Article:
Sleeper: Santiago Giraldo, a kid from Columbia with a killer backhand
This is about as favorable a French Open draw as Rafael Nadal could have hoped for as the season began. No del Potro, no Davydenko, no Soderling; of the guys who have troubled him in the last year, only Ljubicic is in his vicinity, and he’s an unlikely threat on clay. Lleyton Hewitt, a tough out, is a potential third-rounder, and either Fernando Gonzalez, Fernando Verdasco or Nicolas Almagro, who took a set from him in Madrid, might be waiting in the quarters. But, compared to what might have been, Nadal has to like the sight of those names.
First-round match for lefty lovers to watch: Llodra vs. Bellucci. Odd but possibly highly entertaining shot-maker's special.
Semifinals: Federer d. Garcia-Lopez; Nadal d. Ferrer
Final: While Federer will be motivated to beat Nadal for the first time in Paris and exorcise all the clay demons for good, I’ll take Nadal, not just because it’s on dirt, but because in most of their major finals, he’s found a way to win, to stay a step ahead of Federer both tactically and physically, at the crucial moment. Nadal is not just the king of clay, he's the best at beating the best.
Champion: Rafael Nadal
As with the ATP side, the top section of the women’s draw is loaded (I’ll go with that word rather than the equally appropriate “stacked.”) Serena, Henin, and Stosur alone would make a murderer’s row—they’ve played the best tennis of 2010 between them—but you’ve also got Sharapova and home-faves Bartoli and Cornet just for kicks. There’s not a lot to keep Serena from reaching the quarters, where you have to guess she’ll get the winner of Henin-Stosur. And you have to guess, based on experience and their only head-to-head match last month, that that will be Henin. Right? I wouldn’t count Stosur out; she may get tight, but she’s been playing with so much strenght this year that it might not matter. Still, while Serena has said she wants another French, clay will never be her best surface. While Henin will probably have to win ugly a couple of times—she's still prone to the odd, inexplicable disaster—I’m not going to pick against the four-time champion.
With all that firepower up top, what’s left for the rest of the draw? The picking start to get a little slimmer in this section, where the top seeds are Jankovic and—believe it—Radwanska. But hidden between them are two intriguing names, that of last year’s runner-up, Dinara Safina, and 2009’s most improved player, Yanina Wickmayer. Of all these players, only Safina has reached a final at the French. But Jankovic has been playing the best tennis of late and seems to have found some of her 2008 swagger.
First-round match to watch: Safina vs. Kimiko Date-Krumm
What about Sveta, you might ask; she is the defending champ. What about her? She’s also as flaky as ever, her commitment and passion impossible to gauge. Do you have any idea how she’ll do? I don’t. She could lose in the first round to Cirstea; she could go all the way to the final.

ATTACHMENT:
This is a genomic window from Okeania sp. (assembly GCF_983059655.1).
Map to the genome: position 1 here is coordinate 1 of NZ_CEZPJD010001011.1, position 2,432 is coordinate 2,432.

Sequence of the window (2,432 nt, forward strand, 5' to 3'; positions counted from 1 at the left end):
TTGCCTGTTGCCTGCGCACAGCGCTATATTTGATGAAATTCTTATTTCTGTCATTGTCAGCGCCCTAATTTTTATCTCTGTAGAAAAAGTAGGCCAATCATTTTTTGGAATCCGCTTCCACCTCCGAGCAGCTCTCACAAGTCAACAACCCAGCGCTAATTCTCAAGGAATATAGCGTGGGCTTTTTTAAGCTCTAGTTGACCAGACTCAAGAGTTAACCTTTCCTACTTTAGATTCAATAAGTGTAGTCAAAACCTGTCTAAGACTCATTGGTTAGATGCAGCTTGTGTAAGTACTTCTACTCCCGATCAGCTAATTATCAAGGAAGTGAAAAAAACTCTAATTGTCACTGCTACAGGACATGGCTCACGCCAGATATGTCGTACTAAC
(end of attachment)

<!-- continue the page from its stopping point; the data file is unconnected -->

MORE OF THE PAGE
The top seed on the other side is Caroline Wozniacki, whose athletic-wallboard game would seem to be a natural fit for clay, except that she’s been suffering from the opposite problem as Sveta: over-commitment. Woz has played a lot of tennis already this year. Does anyone else stick out in this quarter? Pennetta? Li Na? Safarova? Kirilenko? Petkovic? If you like chaos and surprise semifinalists, you might get your wish here.
Semifinalist: Maybe you can tell me
Order is somewhat restored, at least on paper, at the bottom of the draw. Venus Williams is the top seed, Dementieva is second, a beleaguered but perhaps still dangerous Azarenka is third, and Petrova is also in the area. But it gets interesting with two other, lower seeds, each of whom has come from close to nowhere to win important titles in recent weeks: Aravane Rezai and Maria Jose Martinez Sanchez.
For new blood’s sake, I’d like to see those two continue their strong play in Paris. Unfortunately, I’ve started to count on the opposite happening in the women’s game. That’s not necessarily the case for Williams, of course. She’s become a steadier week to week winner in recent years, but has also made a habit of not taking the next step at the most important tournaments. Her current clay form looks solid enough to give her another chance in two weeks.
Semifinalist: V. Williams
Semifinals: Henin d. Jankovic; V. Williams d. Maybe You Can Tell Me
Final: Henin d. V. Williams
Champion: Justine Henin
I know, those are pretty safe picks, but the French does breed dominant champions. Either way, I'm in Paris and will be out at Roland Garros for the first week, starting tomorrow.